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Toshiba's storage devision has just reached a new milestone, delivering the world's first dual-platter 1.8" HDD with a whopping 240GB capacity. Being just 1.8" in size, it allows for massive amounts of storage in devices such as portable media players, camcorders and ultra-mobile PCs. Codenamed MK2431GAH, the drive measures 54 (W) x 71 (D) x 8 mm (H), features a PATA interface and spins at 4,200RPMs.
Additionally, Toshiba has also introduced two more single platter HDDs with 120 and 80GB capacities, each bearing similar specs to their big 240GB brother.
All drives are said to be in full production by the end of the month. You can find the press release here for further information.
A little known memory company, Ao-LAB, has had an innovative idea that, now we've seen it, we can't imagine why no one came up with it before. The company has taken your average USB flash drive and stuck an eSATA interface on one end. Simple, yet brilliant.
USB has certain benefits particularly in terms of its ubiquity, but with more and more motherboards and notebooks being fitted with eSATA connectors specifically designed for plug & play storage applications, why aren't we making the most of them and instead using the much slower USB bus for transferring data?
Thanks to the eSATA connection, Ao-LAB's flash drive is capable of read speeds of 75MB/s and write speeds of 25MB/s, which for point of reference significantly outperforms all of the USB flash drives tested in our recent roundup review. However, don't expect performance levels to match a high-end notebook SSD. Those drives typically use significantly more expensive SLC flash (versus the Micron MLC chips in this device) and/or more complex memory controller ICs which is why they cost several hundred dollars each.
Other nice touches Ao-LAB added to the drive are the ability to get operating power through the eSATA port (the product would be a lot less appealing if we had to carry around a separate power supply), and a mini USB port on the other end in case you find yourself needing to transfer data with a system that doesn't have eSATA.
Dimensions of the drive are 79x29x8mm, so slightly wider than a typical USB drive. It is available in 8GB, 16GB and 32GB capacities priced at $295 HKD, $450 and $790, a slight premium over average flash drive prices, but still cheaper than some "high-speed" models from brand vendors.
The only downside is that the product doesn't seem to be available outside of Hong Kong unless you are prepared to run the gauntlet using a certain online auction site. We have contacted the company to ask what its plans are for selling overseas.
An analysis of Intel's blueprint for its SSD offerings, was the subject of this recent report.
Not only has an 80 GB X25-M model taken its place on the launch pad today, but it has also got off to a highly acclaimed start, judging by some of the evaluations it has been subjected to.
The flavour which, is endowed with sustained Read/Write speeds of up to 250 MB/s and 70 MB/s respectively, received a coveted Editor's Choice award at HotHardware, who deemed its real-world write performance, as the fastest they've seen to date.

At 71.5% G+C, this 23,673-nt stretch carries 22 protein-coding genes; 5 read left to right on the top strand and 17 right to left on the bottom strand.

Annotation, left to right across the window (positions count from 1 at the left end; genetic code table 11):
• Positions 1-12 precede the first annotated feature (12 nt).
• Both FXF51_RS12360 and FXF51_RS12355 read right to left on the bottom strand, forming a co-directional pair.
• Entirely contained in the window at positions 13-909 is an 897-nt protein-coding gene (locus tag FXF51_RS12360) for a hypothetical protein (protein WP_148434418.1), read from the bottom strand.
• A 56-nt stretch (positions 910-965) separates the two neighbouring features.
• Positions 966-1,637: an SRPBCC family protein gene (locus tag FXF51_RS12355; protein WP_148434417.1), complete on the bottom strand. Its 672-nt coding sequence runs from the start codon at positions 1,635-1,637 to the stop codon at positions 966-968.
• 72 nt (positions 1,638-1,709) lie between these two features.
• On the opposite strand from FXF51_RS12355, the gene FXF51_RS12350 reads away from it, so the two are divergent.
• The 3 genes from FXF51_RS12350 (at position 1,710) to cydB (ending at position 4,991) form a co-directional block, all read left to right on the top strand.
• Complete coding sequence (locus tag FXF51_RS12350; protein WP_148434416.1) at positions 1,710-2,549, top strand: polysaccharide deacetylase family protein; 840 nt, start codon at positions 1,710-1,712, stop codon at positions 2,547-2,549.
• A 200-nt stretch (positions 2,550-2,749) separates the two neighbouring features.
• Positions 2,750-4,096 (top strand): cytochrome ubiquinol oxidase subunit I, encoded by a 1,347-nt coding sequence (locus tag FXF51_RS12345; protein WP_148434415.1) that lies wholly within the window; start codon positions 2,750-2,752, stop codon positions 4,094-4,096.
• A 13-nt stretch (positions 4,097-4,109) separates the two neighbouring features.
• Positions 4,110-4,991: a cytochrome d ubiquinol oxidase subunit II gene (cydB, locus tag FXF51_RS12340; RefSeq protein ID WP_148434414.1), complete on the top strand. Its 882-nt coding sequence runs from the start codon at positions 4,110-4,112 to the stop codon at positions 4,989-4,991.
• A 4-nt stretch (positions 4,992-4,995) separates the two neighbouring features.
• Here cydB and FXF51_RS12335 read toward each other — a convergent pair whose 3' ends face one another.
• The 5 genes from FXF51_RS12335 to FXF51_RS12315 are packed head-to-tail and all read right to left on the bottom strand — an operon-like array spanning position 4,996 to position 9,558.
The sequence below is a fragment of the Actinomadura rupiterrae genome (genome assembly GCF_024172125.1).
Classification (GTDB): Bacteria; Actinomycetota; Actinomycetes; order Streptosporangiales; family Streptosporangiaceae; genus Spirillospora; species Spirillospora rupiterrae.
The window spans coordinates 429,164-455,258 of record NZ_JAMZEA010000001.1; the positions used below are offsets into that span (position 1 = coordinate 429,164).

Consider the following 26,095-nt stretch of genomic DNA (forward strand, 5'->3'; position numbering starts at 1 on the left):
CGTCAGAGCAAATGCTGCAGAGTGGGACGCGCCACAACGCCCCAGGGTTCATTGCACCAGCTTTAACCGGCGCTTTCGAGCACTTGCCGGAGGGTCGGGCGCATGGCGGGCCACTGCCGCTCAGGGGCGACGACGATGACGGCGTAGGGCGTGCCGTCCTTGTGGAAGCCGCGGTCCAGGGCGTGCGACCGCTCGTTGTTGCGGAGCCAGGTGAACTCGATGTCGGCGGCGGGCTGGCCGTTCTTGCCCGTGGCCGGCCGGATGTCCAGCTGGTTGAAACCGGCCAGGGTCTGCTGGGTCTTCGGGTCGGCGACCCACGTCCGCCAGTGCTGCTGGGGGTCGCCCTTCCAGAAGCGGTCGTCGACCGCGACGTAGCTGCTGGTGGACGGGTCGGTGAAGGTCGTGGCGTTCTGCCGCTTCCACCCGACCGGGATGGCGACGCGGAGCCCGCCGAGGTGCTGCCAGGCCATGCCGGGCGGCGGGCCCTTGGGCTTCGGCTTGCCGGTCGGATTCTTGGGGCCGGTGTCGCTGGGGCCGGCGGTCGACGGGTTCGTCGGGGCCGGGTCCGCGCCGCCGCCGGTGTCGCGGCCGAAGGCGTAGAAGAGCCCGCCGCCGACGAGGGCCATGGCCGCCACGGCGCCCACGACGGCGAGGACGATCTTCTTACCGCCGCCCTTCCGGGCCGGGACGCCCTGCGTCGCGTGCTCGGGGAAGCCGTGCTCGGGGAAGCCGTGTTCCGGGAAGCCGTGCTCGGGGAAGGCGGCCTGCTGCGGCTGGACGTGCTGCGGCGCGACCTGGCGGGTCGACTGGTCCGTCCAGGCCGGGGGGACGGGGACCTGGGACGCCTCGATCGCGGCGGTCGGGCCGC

The Tech Report, on the other hand, found that whilst Intel's offering was exceptional at its best, the situation wasn't as impressive when stressing its slower write rate.
A Gold Award later from PC Perspective, the X25-M is deemed a success and it is expressed that Intel's SSD offerings are apparently causing waves amongst the company's competitors too.
Finally, the anticipated 160 GB offering is at the forefront of ExtremeTech's thoughts as the X25-M powers its way into the marketplace.
Intel is clearly set to re-ignite the SSD marketplace with its blazing portfolio and this, can only be good for end-users.
Buffalo has updated its range of USB and NAS external storage products with new designs for its DriveStation TurboUSB, LinkStation Live and LinkStation EZ series.
The LinkStation EZ is available at $169.99 USD for a 500GB version and $269.99 for 1TB. It comes pre-installed with a 7200 RPM SATA hard drive and supports Gigabit Ethernet. As per the name, setup takes just four steps, the first of which is "take it out of the box and plug it in".
Moving up the range we have the LinkStation Live available at $199.99 (500GB) and $299.99 (1TB). The extra coin gets you iTunes and DNLA media sharing, web access, expandability via USB as well as printer sharing among other features. As with the EZ series, Live models include a 7200 RPM SATA hard drive and Gigabit Ethernet port.
On the other end of the scale we have the DriveStation TurboUSB available in a range of capacities from 320GB ($89.99) to 1TB ($229.99). Buffalo says that these boxes are able to transfer files over USB up to between 20% and 37% faster (40bps) than other USB hard drives, but we'd have to test this out in our labs before we can back that claim.
Finally, Gizmodo has details of an upcoming LinkStation series box with support for up to four 3.5" drives in RAID 5. This device is said to include iTunes/DNLA media sharing etc. as well as support for Apple's Time Machine backup system.
Expect these to hit late September in $560 (1TB), $710 (2TB) and $1,300 (4TB) versions.
Patriot has just announced that it has upgraded its Warp Solid State Drives with a really nice speed boost to both read and write transfers.
The second version of the Warp drive claims read speeds of up to 175MB/s and write speeds of up to 100MB/s, putting Patriot upgraded SSD right up the top of the food chain.
These 2.5" form factor drives use the SATAII interface and come in sizes of 32GB, 64GB and 128GB capacities. At press time there was no information available on how much they would cost or when they would go on sale.
Nevertheless, we cannot wait to get our hands on one and put it through its paces! You can check out the full press release here for more information.
Tim Smalley of bit-tech fame recently managed to spend some quality time with Intel's upcoming X18-M 80GB SSD during the IDF show that is being held in San Francisco.
X18 is the mainstream SSD from Intel based on SATA interface operating at 3GB/s. Tim was presumably able to convince Intel to allow him to open up the drive and get an inside look at the chips and PCB. The controller chip was actually removed to prevent the drive from making its way into competitors' hands well ahead of the planned availability date.